January 13, 2004 | Broadcast

American Morning

Good morning, guys.

Nice to see you, as always.



O’BRIEN: Cliff, let’s begin with you this morning.

Paul O’Neill — because that’s what we’re talking about today — he says that the president wanted to topple Saddam Hussein. This was something that happened in his, the first national security meeting that he was in, before 9/11.
Your reaction to that?

MAY: Oh, I’m shocked, shocked by that. After all, in 1998, under the Clinton administration, the Iraq Liberation Act was passed, which made it the official policy of the U.S. government to seek regime change in Iraq. The only question was how were we going to accomplish this and in what time frame. I would hate to think that Bush didn’t take seriously the U.S. policy. I would hate to think serious — that Bush didn’t understand, even before 9/11, even before last year, that this was a genocidal mass murderer who had threatened the region’s interests and who threatened the strategic interests of the U.S.

The only question was what are you going to do about him, are you going to get serious about it, in what time frame? Do you do it through sanctions or do you actually try to bring it — this was what he was supposed to be doing.

O’BRIEN: OK, well, Cliff is saying no big deal.

But, Victor, the other part of this story, of course, is this heading toward an investigation by the Treasury Department over top secret documents.

What do you make of this part of the story, Victor?

KAMBER: Well, I think Jack said it earlier on your show, it’s petty and it makes the president look petty, which I happen to think he may be. But I think I have to go back to Cliff’s comments. The bigger part of the story that O’Neill made and which even Cliff now is acknowledging is that the president of the United States, when we did the attack on Iraq, based the attack and the regime change policies on 9/11 and the questions of mass — weapons of mass destruction.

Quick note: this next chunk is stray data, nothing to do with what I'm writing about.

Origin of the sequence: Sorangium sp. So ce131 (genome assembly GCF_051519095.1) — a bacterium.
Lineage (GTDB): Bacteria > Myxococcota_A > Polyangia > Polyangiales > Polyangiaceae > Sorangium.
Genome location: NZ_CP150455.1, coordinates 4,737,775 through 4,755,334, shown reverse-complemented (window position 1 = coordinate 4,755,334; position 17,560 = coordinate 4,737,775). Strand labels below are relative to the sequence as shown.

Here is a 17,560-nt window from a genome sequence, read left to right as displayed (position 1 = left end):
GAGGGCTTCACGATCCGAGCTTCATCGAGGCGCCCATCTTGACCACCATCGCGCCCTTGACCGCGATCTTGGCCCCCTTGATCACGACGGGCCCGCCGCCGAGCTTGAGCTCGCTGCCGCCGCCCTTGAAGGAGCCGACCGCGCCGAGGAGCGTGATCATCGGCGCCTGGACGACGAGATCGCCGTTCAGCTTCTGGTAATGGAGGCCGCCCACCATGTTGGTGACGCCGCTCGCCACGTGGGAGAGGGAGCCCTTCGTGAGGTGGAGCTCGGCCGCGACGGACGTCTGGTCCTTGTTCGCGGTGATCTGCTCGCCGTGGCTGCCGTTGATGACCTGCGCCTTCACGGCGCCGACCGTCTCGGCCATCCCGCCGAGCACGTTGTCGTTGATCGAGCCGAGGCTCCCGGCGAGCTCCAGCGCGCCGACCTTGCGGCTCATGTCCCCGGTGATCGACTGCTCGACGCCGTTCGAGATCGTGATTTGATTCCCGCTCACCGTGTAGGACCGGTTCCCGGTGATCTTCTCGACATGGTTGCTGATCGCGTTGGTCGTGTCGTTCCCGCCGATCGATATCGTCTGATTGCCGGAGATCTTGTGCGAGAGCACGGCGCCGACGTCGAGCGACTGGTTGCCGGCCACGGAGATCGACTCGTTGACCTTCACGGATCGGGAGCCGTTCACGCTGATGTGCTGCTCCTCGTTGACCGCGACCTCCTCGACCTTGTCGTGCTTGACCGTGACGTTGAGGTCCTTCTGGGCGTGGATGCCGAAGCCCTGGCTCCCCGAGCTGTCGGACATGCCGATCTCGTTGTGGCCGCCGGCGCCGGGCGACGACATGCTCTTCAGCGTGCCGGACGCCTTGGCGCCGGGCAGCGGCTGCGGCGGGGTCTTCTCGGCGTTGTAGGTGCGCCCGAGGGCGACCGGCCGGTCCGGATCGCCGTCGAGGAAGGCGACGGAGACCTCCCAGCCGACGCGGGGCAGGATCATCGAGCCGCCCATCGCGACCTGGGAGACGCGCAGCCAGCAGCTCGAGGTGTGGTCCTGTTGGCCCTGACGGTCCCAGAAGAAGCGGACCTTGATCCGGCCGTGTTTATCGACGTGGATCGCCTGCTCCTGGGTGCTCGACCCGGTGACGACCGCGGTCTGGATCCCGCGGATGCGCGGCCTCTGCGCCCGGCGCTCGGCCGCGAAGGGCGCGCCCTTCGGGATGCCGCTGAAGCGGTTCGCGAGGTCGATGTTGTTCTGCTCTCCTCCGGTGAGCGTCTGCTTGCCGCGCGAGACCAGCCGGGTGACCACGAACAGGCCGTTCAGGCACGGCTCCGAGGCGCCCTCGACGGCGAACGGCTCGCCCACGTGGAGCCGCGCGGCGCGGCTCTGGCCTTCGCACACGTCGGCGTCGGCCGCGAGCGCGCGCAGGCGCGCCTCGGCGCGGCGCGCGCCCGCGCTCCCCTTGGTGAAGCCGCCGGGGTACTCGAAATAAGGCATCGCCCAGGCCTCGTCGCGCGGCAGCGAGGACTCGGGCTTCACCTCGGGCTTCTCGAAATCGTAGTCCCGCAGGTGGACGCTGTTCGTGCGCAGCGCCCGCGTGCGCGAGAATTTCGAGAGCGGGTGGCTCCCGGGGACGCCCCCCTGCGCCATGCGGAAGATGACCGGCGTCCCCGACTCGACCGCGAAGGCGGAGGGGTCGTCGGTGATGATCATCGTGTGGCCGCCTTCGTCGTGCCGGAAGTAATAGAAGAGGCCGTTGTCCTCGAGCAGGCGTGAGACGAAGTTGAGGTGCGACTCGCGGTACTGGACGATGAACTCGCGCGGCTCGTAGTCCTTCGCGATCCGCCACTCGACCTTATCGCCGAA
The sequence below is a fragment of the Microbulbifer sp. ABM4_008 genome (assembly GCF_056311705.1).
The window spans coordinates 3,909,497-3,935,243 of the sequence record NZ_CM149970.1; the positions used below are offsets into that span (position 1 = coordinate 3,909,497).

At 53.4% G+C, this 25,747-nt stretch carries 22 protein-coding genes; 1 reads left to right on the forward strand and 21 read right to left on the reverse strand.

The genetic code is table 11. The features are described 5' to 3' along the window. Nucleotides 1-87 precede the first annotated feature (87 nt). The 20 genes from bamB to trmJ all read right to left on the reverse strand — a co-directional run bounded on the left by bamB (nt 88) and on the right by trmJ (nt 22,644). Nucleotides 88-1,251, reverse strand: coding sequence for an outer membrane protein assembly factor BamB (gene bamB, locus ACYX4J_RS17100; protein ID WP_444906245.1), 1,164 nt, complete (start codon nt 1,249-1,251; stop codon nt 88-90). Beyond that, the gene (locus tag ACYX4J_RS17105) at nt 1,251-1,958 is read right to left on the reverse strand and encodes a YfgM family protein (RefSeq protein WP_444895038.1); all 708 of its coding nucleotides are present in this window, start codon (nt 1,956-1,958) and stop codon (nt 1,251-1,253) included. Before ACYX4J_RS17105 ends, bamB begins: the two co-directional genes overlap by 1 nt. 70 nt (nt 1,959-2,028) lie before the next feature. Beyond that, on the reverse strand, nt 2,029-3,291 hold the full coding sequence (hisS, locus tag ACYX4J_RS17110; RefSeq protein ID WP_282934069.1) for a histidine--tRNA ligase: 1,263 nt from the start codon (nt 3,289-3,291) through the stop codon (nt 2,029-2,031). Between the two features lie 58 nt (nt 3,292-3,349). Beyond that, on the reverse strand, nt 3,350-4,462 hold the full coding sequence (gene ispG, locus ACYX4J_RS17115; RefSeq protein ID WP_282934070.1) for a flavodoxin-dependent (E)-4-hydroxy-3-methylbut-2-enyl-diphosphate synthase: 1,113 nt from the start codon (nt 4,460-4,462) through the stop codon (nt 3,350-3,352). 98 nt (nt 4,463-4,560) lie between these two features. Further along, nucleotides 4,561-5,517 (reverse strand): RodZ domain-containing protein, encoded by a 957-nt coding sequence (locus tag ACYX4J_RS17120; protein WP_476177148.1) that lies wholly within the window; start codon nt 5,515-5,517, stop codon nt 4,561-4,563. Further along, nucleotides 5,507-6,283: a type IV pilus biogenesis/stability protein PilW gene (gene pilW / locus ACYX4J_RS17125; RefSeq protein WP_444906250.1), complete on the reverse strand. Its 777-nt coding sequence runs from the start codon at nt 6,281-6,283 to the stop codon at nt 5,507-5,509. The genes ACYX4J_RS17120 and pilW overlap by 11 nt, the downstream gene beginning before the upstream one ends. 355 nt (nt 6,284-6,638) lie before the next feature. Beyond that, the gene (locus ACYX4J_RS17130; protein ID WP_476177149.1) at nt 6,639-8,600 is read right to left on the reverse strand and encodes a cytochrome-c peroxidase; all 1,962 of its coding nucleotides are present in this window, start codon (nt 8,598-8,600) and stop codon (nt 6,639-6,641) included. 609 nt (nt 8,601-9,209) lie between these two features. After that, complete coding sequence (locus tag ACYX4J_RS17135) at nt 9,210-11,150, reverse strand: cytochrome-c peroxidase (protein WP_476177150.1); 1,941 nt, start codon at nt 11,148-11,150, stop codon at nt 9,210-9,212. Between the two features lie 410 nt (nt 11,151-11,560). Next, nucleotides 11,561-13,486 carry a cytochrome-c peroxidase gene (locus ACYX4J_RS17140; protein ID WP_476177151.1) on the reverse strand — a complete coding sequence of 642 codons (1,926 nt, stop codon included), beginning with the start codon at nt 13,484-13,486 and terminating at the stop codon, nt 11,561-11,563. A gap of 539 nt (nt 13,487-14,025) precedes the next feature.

There was no hint by his administration that this was done from day one when he took office, that he was thinking this way, whether he should have been or shouldn’t have been. He built the American public on a whole different concept.

And I think the second part of the O’Neill book that’s very, very frightening, frankly, but we’ve — it’s the second time we’ve heard it from an administration leaver — is that there’s virtually no intellectual curiosity by this president. He’s not a listener. He goes into a room already predisposed. He doesn’t really hear what’s going on, he doesn’t — he’s not engaged in what’s going on.

That’s sort of frightening to me when I think of a president of the United States. MAY: Let me just, if I can add this. You know, the old saying in Washington is if you want a friend, you get a dog. Dogs are cute, they’re loyal and they don’t write books. What we heard from Paul O’Neill, even if it’s true, doesn’t suggest what Victor says it suggests. What we heard is that when O’Neill would come into the room, Bush would say yes, tell me. He wouldn’t say a lot. He would listen.

I know a lot of people who are in charge of big organizations who say, when you come into the room with them they say tell me what you’ve got to tell me and they don’t share a lot with you. Well, that’s the way it goes. That’s not their job, to share with you.

O’BRIEN: That’s going to be the final word on this issue…

KAMBER: He is…

O’BRIEN: … because I want to talk a little bit about immigration.

And, Victor, let’s start with you.

This immigration policy that the president has proposed, it’s going to be a very tough sell.

You think it can work?

KAMBER: Well, I think — I hope something works. What he has proposed, I don’t think, goes far enough, and it’s delightful that he’s got the endorsement of the president of Mexico, Fox. Now he needs to deal with Senator Frist, Congressman Hastert, Congressman DeLay, his own party, where I think he’s going to have a very tough sell. And then, of course, the Democrats who don’t think the process goes far enough.

I think it’s a political ploy by the president in a political year. I don’t think there’s any sincerity or desire to accomplish anything.

O’BRIEN: Cliff? MAY: Bush has put forward a very bold plan and he’s gotten the debate started and I think he deserves credit for that. But conservatives are not happy with this because they see it as being easy on those who are already breaking the law. And Democrats don’t like this plan because Bush proposed it and if Bush proposed a $1,000 paid from every Republican to every Democrat in America, they’d say oh, no, we’re not falling for that.

KAMBER: It doesn’t go far enough. MAY: It doesn’t go far enough, give us $10,000 every one.

O’BRIEN: Because… MAY: But, again, but this is an important issue and at least we’re starting to discuss what we’re going to do about the disaster that is immigration policy and has been immigration policy for more than a decade.

O’BRIEN: Victor Kamber and Cliff May this morning.

Thanks, guys, as always. MAY: Thank you.

O’BRIEN: Nice to see you.

KAMBER: Thank you.